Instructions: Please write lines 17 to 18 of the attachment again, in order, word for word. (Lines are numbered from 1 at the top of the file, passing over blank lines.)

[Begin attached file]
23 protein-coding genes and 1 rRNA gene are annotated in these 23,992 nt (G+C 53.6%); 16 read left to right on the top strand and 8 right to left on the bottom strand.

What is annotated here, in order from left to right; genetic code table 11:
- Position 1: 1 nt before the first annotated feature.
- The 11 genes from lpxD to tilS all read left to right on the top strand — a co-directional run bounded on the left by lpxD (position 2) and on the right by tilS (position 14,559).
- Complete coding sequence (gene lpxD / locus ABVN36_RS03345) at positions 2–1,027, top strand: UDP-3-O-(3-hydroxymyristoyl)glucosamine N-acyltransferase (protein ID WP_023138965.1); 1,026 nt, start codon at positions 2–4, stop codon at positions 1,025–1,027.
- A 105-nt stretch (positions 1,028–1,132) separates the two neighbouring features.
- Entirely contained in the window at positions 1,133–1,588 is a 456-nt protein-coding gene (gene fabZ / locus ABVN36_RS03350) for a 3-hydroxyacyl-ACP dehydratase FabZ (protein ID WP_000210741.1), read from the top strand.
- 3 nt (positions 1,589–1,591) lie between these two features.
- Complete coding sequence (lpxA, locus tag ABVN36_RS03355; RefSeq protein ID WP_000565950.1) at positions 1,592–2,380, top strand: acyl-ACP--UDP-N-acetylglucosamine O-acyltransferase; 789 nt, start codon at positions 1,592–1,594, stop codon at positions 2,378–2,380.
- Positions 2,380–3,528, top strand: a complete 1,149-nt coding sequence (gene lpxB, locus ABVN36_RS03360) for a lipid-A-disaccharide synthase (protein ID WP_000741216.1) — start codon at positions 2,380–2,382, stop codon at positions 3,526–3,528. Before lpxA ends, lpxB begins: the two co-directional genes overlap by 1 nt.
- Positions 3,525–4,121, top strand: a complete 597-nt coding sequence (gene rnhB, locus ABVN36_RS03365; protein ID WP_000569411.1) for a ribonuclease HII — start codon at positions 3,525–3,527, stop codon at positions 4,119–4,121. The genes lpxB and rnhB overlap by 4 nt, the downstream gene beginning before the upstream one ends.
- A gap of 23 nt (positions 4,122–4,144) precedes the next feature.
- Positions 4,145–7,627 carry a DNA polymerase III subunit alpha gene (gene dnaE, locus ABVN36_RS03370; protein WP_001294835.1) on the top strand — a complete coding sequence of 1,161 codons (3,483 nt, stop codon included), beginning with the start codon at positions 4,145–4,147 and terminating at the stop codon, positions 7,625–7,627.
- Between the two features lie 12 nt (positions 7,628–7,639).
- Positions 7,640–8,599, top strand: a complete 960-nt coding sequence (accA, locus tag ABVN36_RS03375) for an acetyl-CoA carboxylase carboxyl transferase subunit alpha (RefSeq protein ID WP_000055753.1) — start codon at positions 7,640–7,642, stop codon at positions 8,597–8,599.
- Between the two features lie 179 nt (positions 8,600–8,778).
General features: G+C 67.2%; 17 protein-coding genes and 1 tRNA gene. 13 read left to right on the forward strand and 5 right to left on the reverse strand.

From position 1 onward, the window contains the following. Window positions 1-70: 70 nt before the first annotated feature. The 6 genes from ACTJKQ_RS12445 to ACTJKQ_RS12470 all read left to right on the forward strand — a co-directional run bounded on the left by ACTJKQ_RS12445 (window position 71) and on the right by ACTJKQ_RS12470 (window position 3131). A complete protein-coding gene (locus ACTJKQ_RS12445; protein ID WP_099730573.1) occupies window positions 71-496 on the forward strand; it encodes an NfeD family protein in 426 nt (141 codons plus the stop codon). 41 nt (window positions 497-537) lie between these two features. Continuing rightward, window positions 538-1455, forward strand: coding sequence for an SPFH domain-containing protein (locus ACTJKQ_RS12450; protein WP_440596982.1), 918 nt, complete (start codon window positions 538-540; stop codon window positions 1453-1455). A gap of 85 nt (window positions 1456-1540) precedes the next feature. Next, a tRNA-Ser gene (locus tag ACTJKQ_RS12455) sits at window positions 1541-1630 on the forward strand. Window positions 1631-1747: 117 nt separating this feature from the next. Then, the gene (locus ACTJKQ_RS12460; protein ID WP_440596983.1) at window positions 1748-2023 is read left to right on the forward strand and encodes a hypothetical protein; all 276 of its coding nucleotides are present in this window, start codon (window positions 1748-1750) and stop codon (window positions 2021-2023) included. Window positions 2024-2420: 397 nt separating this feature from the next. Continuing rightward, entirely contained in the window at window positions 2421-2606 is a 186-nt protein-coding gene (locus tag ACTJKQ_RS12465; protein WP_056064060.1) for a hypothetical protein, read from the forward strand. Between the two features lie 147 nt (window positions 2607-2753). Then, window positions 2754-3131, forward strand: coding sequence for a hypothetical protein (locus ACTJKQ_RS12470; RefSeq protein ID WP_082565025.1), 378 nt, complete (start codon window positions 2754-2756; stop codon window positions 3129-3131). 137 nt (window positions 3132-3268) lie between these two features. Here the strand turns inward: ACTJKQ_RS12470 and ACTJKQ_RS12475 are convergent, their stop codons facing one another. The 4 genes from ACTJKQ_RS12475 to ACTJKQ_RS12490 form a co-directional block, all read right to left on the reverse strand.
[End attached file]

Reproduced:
General features: G+C 67.2%; 17 protein-coding genes and 1 tRNA gene. 13 read left to right on the forward strand and 5 right to left on the reverse strand.

From position 1 onward, the window contains the following. Window positions 1-70: 70 nt before the first annotated feature. The 6 genes from ACTJKQ_RS12445 to ACTJKQ_RS12470 all read left to right on the forward strand — a co-directional run bounded on the left by ACTJKQ_RS12445 (window position 71) and on the right by ACTJKQ_RS12470 (window position 3131). A complete protein-coding gene (locus ACTJKQ_RS12445; protein ID WP_099730573.1) occupies window positions 71-496 on the forward strand; it encodes an NfeD family protein in 426 nt (141 codons plus the stop codon). 41 nt (window positions 497-537) lie between these two features. Continuing rightward, window positions 538-1455, forward strand: coding sequence for an SPFH domain-containing protein (locus ACTJKQ_RS12450; protein WP_440596982.1), 918 nt, complete (start codon window positions 538-540; stop codon window positions 1453-1455). A gap of 85 nt (window positions 1456-1540) precedes the next feature. Next, a tRNA-Ser gene (locus tag ACTJKQ_RS12455) sits at window positions 1541-1630 on the forward strand. Window positions 1631-1747: 117 nt separating this feature from the next. Then, the gene (locus ACTJKQ_RS12460; protein ID WP_440596983.1) at window positions 1748-2023 is read left to right on the forward strand and encodes a hypothetical protein; all 276 of its coding nucleotides are present in this window, start codon (window positions 1748-1750) and stop codon (window positions 2021-2023) included. Window positions 2024-2420: 397 nt separating this feature from the next. Continuing rightward, entirely contained in the window at window positions 2421-2606 is a 186-nt protein-coding gene (locus tag ACTJKQ_RS12465; protein WP_056064060.1) for a hypothetical protein, read from the forward strand. Between the two features lie 147 nt (window positions 2607-2753). Then, window positions 2754-3131, forward strand: coding sequence for a hypothetical protein (locus ACTJKQ_RS12470; RefSeq protein ID WP_082565025.1), 378 nt, complete (start codon window positions 2754-2756; stop codon window positions 3129-3131). 137 nt (window positions 3132-3268) lie between these two features. Here the strand turns inward: ACTJKQ_RS12470 and ACTJKQ_RS12475 are convergent, their stop codons facing one another. The 4 genes from ACTJKQ_RS12475 to ACTJKQ_RS12490 form a co-directional block, all read right to left on the reverse strand.